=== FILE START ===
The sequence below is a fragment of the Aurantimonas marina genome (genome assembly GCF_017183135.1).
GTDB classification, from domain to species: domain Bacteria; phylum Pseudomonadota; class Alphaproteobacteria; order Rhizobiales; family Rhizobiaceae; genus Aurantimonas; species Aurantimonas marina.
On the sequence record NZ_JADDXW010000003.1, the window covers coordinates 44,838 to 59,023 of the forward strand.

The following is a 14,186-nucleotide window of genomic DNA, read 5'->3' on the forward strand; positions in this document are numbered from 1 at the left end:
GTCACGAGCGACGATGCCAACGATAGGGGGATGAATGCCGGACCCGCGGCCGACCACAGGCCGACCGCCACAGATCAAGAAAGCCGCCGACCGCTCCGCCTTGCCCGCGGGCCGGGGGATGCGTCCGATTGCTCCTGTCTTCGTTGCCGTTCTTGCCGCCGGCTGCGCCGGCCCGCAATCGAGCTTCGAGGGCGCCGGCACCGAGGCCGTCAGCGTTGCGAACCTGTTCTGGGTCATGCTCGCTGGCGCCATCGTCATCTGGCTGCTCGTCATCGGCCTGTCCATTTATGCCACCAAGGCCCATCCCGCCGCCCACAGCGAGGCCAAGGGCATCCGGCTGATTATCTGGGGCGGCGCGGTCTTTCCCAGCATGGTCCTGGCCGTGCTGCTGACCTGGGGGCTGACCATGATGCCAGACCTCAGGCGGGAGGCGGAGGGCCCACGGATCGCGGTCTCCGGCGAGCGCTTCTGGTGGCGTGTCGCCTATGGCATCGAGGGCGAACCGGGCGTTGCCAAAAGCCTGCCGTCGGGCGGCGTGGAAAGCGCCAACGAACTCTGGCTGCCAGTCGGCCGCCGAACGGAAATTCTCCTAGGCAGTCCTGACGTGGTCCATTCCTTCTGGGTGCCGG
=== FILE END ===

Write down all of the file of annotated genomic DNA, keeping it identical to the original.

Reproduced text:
The sequence below is a fragment of the Aurantimonas marina genome (genome assembly GCF_017183135.1).
GTDB classification, from domain to species: domain Bacteria; phylum Pseudomonadota; class Alphaproteobacteria; order Rhizobiales; family Rhizobiaceae; genus Aurantimonas; species Aurantimonas marina.
On the sequence record NZ_JADDXW010000003.1, the window covers coordinates 44,838 to 59,023 of the forward strand.

The following is a 14,186-nucleotide window of genomic DNA, read 5'->3' on the forward strand; positions in this document are numbered from 1 at the left end:
GTCACGAGCGACGATGCCAACGATAGGGGGATGAATGCCGGACCCGCGGCCGACCACAGGCCGACCGCCACAGATCAAGAAAGCCGCCGACCGCTCCGCCTTGCCCGCGGGCCGGGGGATGCGTCCGATTGCTCCTGTCTTCGTTGCCGTTCTTGCCGCCGGCTGCGCCGGCCCGCAATCGAGCTTCGAGGGCGCCGGCACCGAGGCCGTCAGCGTTGCGAACCTGTTCTGGGTCATGCTCGCTGGCGCCATCGTCATCTGGCTGCTCGTCATCGGCCTGTCCATTTATGCCACCAAGGCCCATCCCGCCGCCCACAGCGAGGCCAAGGGCATCCGGCTGATTATCTGGGGCGGCGCGGTCTTTCCCAGCATGGTCCTGGCCGTGCTGCTGACCTGGGGGCTGACCATGATGCCAGACCTCAGGCGGGAGGCGGAGGGCCCACGGATCGCGGTCTCCGGCGAGCGCTTCTGGTGGCGTGTCGCCTATGGCATCGAGGGCGAACCGGGCGTTGCCAAAAGCCTGCCGTCGGGCGGCGTGGAAAGCGCCAACGAACTCTGGCTGCCAGTCGGCCGCCGAACGGAAATTCTCCTAGGCAGTCCTGACGTGGTCCATTCCTTCTGGGTGCCGG